Curators at Victoria and Albert Museum are pushing the boundaries of collectingHistorians in the News
tags: Victoria and Albert Museum
A pair of Primark cargo shorts made at a Bangladeshi sweatshop that collapsed last year, killing more than 1,100 people. The first 3-D printed handgun. An “Occupy Sandy” sign made by grass-roots organizers in New York after Hurricane Sandy.
These are among the objects going on view this month at the Victoria and Albert Museum here in separate exhibitions that push the boundaries of museum collecting and design. “Rapid Response Collecting,” which opened this past weekend, offers a new approach to how museums codify contemporary items as historical, while “Disobedient Objects,” which is to open on July 26, showcases material made by social movements worldwide.
The exhibitions operate like agents provocateurs inside the Victoria and Albert, Britain’s pre-eminent applied art and design museum, challenging visitors to rethink their relationship to everyday objects and consider the human costs behind items from mass-produced clothing to electronic cigarettes. The exhibitions also prompt a reconsideration of the social history of other items in the museum’s august collection.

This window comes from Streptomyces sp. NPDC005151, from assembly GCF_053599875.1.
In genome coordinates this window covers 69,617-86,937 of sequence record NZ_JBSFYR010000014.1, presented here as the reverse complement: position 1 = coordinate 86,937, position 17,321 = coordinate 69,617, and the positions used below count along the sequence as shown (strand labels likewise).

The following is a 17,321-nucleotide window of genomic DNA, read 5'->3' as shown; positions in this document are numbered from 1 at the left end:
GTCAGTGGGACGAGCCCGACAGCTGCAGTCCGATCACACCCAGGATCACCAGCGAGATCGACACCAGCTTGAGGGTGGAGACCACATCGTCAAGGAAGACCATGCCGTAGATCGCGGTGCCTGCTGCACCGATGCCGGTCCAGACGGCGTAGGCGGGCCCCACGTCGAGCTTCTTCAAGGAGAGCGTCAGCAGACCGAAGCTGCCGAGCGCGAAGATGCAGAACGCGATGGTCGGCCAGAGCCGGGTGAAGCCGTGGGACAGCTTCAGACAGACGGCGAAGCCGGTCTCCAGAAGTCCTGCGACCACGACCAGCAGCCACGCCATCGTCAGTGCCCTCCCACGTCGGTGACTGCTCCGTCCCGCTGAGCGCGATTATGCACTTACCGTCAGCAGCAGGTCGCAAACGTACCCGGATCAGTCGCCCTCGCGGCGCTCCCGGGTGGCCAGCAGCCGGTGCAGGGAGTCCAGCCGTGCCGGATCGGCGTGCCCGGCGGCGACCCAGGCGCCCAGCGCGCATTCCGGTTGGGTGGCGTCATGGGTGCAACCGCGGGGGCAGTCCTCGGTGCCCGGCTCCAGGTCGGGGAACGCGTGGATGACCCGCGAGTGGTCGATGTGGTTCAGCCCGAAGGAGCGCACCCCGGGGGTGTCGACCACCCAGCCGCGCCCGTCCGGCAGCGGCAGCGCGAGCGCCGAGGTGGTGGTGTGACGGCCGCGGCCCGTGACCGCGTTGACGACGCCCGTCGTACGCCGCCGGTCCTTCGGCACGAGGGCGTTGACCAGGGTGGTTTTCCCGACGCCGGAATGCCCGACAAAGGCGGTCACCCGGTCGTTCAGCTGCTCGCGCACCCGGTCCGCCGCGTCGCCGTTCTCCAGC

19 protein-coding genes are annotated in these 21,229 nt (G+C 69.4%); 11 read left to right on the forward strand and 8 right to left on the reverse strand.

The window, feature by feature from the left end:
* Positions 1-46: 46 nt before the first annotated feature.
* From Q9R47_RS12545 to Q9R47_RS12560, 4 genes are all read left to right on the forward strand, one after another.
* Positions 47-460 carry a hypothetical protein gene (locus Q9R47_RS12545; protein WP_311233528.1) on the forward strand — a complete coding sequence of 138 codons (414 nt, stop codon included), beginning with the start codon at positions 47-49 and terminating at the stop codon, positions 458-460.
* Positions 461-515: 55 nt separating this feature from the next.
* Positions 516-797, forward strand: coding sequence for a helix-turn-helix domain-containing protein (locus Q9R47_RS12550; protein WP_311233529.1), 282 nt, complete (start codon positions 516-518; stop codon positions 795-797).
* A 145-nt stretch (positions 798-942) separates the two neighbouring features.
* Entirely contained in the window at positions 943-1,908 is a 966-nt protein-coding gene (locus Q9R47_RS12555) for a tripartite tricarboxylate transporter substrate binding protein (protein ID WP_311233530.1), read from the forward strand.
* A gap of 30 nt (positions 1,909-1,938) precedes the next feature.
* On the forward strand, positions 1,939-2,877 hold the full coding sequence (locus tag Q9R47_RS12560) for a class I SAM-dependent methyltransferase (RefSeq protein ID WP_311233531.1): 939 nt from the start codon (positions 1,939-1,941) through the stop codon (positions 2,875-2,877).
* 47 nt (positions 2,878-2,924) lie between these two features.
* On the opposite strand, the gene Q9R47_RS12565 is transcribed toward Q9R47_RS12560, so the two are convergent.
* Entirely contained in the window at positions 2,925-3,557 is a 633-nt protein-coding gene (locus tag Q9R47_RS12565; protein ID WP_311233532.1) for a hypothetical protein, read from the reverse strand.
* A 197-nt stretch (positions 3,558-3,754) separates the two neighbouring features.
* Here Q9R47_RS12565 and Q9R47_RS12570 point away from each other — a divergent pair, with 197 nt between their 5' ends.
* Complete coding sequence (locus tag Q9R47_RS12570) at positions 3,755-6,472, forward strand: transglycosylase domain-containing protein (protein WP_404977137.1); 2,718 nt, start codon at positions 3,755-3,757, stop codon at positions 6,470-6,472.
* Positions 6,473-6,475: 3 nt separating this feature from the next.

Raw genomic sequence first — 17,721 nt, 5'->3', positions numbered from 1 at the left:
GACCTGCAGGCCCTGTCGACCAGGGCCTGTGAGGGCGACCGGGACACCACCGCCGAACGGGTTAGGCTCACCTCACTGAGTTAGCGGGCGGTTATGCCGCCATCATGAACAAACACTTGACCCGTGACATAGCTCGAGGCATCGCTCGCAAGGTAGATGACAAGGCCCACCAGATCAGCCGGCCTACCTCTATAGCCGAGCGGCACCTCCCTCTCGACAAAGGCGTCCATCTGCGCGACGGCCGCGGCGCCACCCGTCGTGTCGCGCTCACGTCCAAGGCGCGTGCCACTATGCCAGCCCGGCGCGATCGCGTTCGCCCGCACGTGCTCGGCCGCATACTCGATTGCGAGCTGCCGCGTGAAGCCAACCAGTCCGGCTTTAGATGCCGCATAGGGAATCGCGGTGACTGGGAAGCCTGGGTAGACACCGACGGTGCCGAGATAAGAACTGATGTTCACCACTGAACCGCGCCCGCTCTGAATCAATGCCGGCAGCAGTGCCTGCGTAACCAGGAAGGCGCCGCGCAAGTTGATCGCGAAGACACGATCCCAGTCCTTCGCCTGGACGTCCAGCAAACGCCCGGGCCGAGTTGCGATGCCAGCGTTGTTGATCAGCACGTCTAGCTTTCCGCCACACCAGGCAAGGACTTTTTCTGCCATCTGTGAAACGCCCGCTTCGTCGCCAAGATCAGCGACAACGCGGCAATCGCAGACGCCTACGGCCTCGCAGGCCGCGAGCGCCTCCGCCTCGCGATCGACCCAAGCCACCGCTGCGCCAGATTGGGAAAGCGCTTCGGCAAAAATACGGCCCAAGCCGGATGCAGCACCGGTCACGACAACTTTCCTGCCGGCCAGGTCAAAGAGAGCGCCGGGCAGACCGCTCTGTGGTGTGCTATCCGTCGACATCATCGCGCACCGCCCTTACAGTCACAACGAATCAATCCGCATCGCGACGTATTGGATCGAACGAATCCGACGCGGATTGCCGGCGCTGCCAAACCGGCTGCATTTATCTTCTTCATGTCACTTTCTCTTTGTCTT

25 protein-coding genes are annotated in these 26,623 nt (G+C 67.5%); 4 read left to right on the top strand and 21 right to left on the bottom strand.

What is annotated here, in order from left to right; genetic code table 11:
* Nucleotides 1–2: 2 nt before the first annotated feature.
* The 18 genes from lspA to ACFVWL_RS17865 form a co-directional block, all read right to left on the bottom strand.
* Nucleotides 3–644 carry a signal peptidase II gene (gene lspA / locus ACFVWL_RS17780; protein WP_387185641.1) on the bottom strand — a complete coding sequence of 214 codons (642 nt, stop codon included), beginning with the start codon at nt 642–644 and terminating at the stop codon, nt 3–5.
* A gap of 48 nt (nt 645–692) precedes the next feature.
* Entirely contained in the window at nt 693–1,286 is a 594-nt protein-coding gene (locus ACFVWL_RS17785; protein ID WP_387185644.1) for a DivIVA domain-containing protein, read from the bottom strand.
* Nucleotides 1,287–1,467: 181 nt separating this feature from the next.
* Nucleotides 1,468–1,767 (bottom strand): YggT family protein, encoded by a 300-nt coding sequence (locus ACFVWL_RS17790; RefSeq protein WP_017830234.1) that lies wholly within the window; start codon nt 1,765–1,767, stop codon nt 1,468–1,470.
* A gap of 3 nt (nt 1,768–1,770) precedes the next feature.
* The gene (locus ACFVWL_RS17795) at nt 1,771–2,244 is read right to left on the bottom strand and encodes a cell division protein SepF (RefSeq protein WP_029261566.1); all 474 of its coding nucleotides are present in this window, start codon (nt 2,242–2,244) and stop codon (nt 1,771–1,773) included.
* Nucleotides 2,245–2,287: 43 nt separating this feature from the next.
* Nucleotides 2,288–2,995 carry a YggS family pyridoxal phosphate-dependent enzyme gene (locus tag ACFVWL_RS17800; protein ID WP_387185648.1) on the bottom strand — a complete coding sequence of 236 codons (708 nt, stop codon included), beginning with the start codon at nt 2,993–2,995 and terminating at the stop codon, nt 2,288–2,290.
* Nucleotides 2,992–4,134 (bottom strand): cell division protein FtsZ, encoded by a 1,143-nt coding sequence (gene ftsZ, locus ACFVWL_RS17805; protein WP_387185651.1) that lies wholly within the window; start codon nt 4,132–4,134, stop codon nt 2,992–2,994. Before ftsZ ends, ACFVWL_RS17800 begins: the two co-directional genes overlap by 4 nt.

comments powered by Disqus
- Tales of African-American History Found in DNA
- History Celebrates New Show Roots With Project to Digitize Post-Slavery Documents
- In 1453, this Ottoman sultan ended Christian rule in Constantinople. But was he a good Muslim?
- Abraham Lincoln's Emancipation Proclamation among documents sold for $6.2m in New York
- Family shines light on American POW killed by Hiroshima blast
- History Relevance Campaign meets at the Smithsonian
- Bernard Lewis Turns 100
- David Lowenthal, author of "The Past Is a Foreign Country,” says it’s folly to scratch the names of slaveholders off buildings
- Jean Edward Smith, biographer of FDR and Ike, has a new biography coming out … of George W. Bush
- Flora Fraser, biographer of George and Martha Washington, wins $50,000 George Washington Prize